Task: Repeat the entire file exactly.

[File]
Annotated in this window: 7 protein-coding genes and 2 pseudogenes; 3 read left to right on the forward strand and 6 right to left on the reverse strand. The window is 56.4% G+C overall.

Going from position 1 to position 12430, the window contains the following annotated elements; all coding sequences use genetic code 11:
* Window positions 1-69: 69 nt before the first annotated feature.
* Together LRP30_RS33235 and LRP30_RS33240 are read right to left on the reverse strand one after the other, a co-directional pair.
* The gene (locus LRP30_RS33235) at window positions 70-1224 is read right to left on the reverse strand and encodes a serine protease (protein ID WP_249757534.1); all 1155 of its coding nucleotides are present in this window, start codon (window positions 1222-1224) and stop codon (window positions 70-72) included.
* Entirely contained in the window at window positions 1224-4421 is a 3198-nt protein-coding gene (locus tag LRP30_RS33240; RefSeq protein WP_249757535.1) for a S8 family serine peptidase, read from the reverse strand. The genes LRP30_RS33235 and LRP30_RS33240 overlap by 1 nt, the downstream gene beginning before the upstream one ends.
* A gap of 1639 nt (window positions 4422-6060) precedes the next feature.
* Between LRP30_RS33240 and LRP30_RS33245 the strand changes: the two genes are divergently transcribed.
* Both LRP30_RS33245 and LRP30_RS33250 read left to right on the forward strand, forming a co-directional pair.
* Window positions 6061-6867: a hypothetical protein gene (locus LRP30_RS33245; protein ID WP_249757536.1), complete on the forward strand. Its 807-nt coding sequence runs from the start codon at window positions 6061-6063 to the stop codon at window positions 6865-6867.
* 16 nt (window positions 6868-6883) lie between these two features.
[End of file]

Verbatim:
Annotated in this window: 7 protein-coding genes and 2 pseudogenes; 3 read left to right on the forward strand and 6 right to left on the reverse strand. The window is 56.4% G+C overall.

Going from position 1 to position 12430, the window contains the following annotated elements; all coding sequences use genetic code 11:
* Window positions 1-69: 69 nt before the first annotated feature.
* Together LRP30_RS33235 and LRP30_RS33240 are read right to left on the reverse strand one after the other, a co-directional pair.
* The gene (locus LRP30_RS33235) at window positions 70-1224 is read right to left on the reverse strand and encodes a serine protease (protein ID WP_249757534.1); all 1155 of its coding nucleotides are present in this window, start codon (window positions 1222-1224) and stop codon (window positions 70-72) included.
* Entirely contained in the window at window positions 1224-4421 is a 3198-nt protein-coding gene (locus tag LRP30_RS33240; RefSeq protein WP_249757535.1) for a S8 family serine peptidase, read from the reverse strand. The genes LRP30_RS33235 and LRP30_RS33240 overlap by 1 nt, the downstream gene beginning before the upstream one ends.
* A gap of 1639 nt (window positions 4422-6060) precedes the next feature.
* Between LRP30_RS33240 and LRP30_RS33245 the strand changes: the two genes are divergently transcribed.
* Both LRP30_RS33245 and LRP30_RS33250 read left to right on the forward strand, forming a co-directional pair.
* Window positions 6061-6867: a hypothetical protein gene (locus LRP30_RS33245; protein ID WP_249757536.1), complete on the forward strand. Its 807-nt coding sequence runs from the start codon at window positions 6061-6063 to the stop codon at window positions 6865-6867.
* 16 nt (window positions 6868-6883) lie between these two features.